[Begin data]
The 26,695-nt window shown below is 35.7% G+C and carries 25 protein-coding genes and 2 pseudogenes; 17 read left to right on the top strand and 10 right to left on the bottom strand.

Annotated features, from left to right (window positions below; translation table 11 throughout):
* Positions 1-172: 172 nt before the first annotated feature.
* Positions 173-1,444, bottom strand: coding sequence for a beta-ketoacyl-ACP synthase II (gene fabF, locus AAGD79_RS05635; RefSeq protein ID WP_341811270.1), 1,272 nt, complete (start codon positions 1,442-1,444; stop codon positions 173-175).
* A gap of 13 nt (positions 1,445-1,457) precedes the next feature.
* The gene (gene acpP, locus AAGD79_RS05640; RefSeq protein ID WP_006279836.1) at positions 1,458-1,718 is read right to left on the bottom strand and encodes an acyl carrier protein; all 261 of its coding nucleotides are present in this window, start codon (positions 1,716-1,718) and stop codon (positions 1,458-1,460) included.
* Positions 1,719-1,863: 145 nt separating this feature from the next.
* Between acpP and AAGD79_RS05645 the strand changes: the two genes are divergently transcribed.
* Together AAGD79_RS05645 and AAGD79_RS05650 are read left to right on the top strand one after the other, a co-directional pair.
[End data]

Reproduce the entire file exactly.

The 26,695-nt window shown below is 35.7% G+C and carries 25 protein-coding genes and 2 pseudogenes; 17 read left to right on the top strand and 10 right to left on the bottom strand.

Annotated features, from left to right (window positions below; translation table 11 throughout):
* Positions 1-172: 172 nt before the first annotated feature.
* Positions 173-1,444, bottom strand: coding sequence for a beta-ketoacyl-ACP synthase II (gene fabF, locus AAGD79_RS05635; RefSeq protein ID WP_341811270.1), 1,272 nt, complete (start codon positions 1,442-1,444; stop codon positions 173-175).
* A gap of 13 nt (positions 1,445-1,457) precedes the next feature.
* The gene (gene acpP, locus AAGD79_RS05640; RefSeq protein ID WP_006279836.1) at positions 1,458-1,718 is read right to left on the bottom strand and encodes an acyl carrier protein; all 261 of its coding nucleotides are present in this window, start codon (positions 1,716-1,718) and stop codon (positions 1,458-1,460) included.
* Positions 1,719-1,863: 145 nt separating this feature from the next.
* Between acpP and AAGD79_RS05645 the strand changes: the two genes are divergently transcribed.
* Together AAGD79_RS05645 and AAGD79_RS05650 are read left to right on the top strand one after the other, a co-directional pair.